April is "Prevention of Animal Cruelty Month"

To help educate the public, the American Society for the Prevention of Cruelty to Animals (ASPCA) has made April "Prevention of Animal Cruelty Month." People are urged to spend time this month to educate themselves and others about existing animal cruelty laws and to support pending legislation.

Prevention of Animal Cruelty Month is 30 days where every day we can show our support of animals and tell everyone and anyone “we stand together and will not tolerate abuse and neglect of animals!”

According to the ASPCA website, thirty-three states and the District of Columbia have passed laws that make intentional cruelty a felony charge. Intentional abuse is just that – hitting, choking, kicking, deliberate starvation, etc. Unintentional abuse comes from ignorance; the abuser does not know how to care for the pet.

If you suspect someone is abusing a pet, don't confront that person directly. This is for your own safety, and the long-term interest of the pet. Call the police or your local animal control officer.

“Our Humane Investigations department responds to over 400 requests for service each year in Bradford County and now Sullivan County,” states Jennifer L. Spencer, Executive Directors at Bradford County Humane Society. “We hope to bring those numbers down by continuing to engage the hearts, hands and minds of the public and being a strong voice for animals.”

“Many of the reported cases of cruelty we investigate have a close parallel to weather,” states Humane Officer Hawbaker, from Bradford County Humane Society. “Many of the calls are seasonal related. Examples include pets being left outside in the summer heat with no water and situations where animals are left out in the extreme cold without shelter.”

“Humane education gives Bradford County Humane Society the ability to prevent animal cruelty before it starts,” states Jennifer L. Spencer. “Our focus is to help students develop compassion, empathy, and respect for animals. We can change attitudes regarding what is acceptable and what is not when it comes to how animals should be treated.”

Physical Signs of Animal Abuse

· Collar so tight that it has caused a neck wound or has become embedded in the pet’s neck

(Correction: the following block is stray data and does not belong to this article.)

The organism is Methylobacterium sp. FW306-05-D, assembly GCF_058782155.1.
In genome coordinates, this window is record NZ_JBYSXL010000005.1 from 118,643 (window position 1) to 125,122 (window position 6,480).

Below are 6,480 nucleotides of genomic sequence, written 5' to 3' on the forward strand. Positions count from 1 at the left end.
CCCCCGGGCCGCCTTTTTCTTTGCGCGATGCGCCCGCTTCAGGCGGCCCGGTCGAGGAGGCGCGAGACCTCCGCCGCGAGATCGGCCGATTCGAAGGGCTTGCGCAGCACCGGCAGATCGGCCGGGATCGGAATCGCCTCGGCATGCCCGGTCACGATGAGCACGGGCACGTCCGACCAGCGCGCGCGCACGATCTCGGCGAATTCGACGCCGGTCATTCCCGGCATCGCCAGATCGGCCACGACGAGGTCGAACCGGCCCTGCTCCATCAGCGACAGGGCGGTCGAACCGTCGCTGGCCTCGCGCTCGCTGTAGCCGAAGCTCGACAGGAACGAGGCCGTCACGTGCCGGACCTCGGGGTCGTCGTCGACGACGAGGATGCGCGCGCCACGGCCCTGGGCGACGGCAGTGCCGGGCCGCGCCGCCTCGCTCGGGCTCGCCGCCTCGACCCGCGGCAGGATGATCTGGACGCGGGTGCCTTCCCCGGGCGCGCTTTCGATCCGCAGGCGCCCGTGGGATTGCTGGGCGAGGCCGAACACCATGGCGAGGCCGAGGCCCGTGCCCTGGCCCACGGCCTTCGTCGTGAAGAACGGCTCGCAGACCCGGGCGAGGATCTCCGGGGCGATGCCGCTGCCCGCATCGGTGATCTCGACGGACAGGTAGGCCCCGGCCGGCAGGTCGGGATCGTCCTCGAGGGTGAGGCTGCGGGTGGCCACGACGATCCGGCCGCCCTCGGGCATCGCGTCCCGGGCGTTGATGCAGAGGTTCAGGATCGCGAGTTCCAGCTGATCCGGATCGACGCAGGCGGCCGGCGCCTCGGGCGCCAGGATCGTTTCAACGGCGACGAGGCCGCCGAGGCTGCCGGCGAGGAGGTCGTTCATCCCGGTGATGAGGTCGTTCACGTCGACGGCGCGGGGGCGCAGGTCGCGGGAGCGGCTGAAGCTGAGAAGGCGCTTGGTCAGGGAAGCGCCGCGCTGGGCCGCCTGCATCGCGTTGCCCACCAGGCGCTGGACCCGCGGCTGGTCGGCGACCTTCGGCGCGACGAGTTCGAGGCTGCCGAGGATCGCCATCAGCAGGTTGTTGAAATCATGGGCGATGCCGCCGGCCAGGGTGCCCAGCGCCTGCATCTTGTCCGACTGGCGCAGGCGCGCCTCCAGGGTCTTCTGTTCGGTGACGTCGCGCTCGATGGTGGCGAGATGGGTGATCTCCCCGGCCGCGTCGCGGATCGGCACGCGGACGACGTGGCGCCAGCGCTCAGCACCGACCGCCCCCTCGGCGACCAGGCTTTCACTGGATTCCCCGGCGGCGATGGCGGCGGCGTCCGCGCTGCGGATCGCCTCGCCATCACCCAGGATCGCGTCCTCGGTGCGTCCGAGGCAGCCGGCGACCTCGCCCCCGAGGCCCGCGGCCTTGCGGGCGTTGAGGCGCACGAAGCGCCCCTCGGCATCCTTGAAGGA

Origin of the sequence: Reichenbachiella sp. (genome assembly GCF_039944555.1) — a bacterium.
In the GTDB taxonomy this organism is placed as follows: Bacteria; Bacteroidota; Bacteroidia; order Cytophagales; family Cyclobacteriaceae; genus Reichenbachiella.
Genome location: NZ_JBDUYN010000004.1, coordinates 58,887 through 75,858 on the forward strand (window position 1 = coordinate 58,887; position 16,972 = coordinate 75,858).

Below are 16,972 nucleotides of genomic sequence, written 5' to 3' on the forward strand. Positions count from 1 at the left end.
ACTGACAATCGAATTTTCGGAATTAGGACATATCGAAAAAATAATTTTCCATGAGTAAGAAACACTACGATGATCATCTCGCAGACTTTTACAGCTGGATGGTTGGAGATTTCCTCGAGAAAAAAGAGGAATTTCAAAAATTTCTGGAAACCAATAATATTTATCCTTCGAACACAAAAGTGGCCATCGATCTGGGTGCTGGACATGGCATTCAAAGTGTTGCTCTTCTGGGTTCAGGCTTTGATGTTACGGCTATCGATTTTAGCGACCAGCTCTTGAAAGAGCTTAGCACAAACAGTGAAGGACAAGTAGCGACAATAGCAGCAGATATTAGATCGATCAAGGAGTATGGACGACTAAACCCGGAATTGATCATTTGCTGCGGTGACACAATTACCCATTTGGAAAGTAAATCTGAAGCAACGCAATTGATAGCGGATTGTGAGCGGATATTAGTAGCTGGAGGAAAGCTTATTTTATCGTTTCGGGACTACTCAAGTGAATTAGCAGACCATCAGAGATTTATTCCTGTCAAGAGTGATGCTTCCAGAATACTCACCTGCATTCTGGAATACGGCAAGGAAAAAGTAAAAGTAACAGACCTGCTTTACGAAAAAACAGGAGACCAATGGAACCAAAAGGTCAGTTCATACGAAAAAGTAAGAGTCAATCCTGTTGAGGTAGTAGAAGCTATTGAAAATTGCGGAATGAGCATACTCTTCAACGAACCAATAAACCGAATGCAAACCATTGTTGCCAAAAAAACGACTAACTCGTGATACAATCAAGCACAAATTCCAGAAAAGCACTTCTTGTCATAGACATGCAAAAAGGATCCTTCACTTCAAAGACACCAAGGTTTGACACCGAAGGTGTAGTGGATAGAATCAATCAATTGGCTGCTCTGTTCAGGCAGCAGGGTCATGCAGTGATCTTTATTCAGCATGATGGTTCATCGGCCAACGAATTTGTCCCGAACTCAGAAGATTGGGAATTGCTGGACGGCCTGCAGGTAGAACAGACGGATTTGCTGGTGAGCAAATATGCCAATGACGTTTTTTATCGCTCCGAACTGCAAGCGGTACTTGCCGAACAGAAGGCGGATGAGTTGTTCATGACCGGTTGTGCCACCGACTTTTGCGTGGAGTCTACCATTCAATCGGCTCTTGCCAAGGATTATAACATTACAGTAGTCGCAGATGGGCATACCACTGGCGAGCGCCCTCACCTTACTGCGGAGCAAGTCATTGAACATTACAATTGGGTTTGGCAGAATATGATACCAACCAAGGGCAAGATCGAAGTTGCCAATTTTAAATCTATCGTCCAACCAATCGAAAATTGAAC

· Open wounds, signs of multiple healed wounds or an ongoing injury or illness that isn’t being treated
· Untreated skin conditions that have caused loss of hair, scaly skin, bumps or rashes
· Extreme thinness or emaciation—bones may be visible
· Fur infested with fleas, ticks or other parasites
· Patches of bumpy, scaly skin rashes
· Signs of inadequate grooming, such as extreme matting of fur, overgrown nails and dirty coat
· Weakness, limping or the inability to stand or walk normally
· Heavy discharge from eyes or nose
· An owner striking or otherwise physically abusing an animal
· Visible signs of confusion or extreme drowsiness

Environmental Signs of Animal Abuse
· Pets are tied up alone outside for long periods of time without adequate food or water, or with food or water that is unsanitary
· Pets are kept outside in inclement weather without access to adequate shelter
· Pets are kept in an area littered with feces, garbage, broken glass or other objects that could harm them
· Animals are housed in kennels or cages (very often crowded in with other animals) that are too small to allow them to stand, turn around and make normal movements possibly with too many other animals

Animal abuse does not only relate to cats and dogs, livestock in our area also are included.

“Reporting suspected animal cruelty ensures that animals in jeopardy receive prompt and often lifesaving care,” says BCHS Humane Officer Hawbaker. “By making a complaint to the police or humane society in your area—you can even do so anonymously—you help ensure that animals in need are rescued and that perpetrators of animal cruelty are brought to justice.”

When you read this please take a moment to sit in silence and send your love out to all the animals that died at the hands of someone who abused or neglected them. Vow that you will do whatever you can to make a difference so they didn’t die in vain.

To report Animal Abuse, please call the Bradford County Humane Society’s Humane Officer at 570-888-4763.

For questions on adopting animals or Bradford County Humane Society programs and services please call 570-888-2114.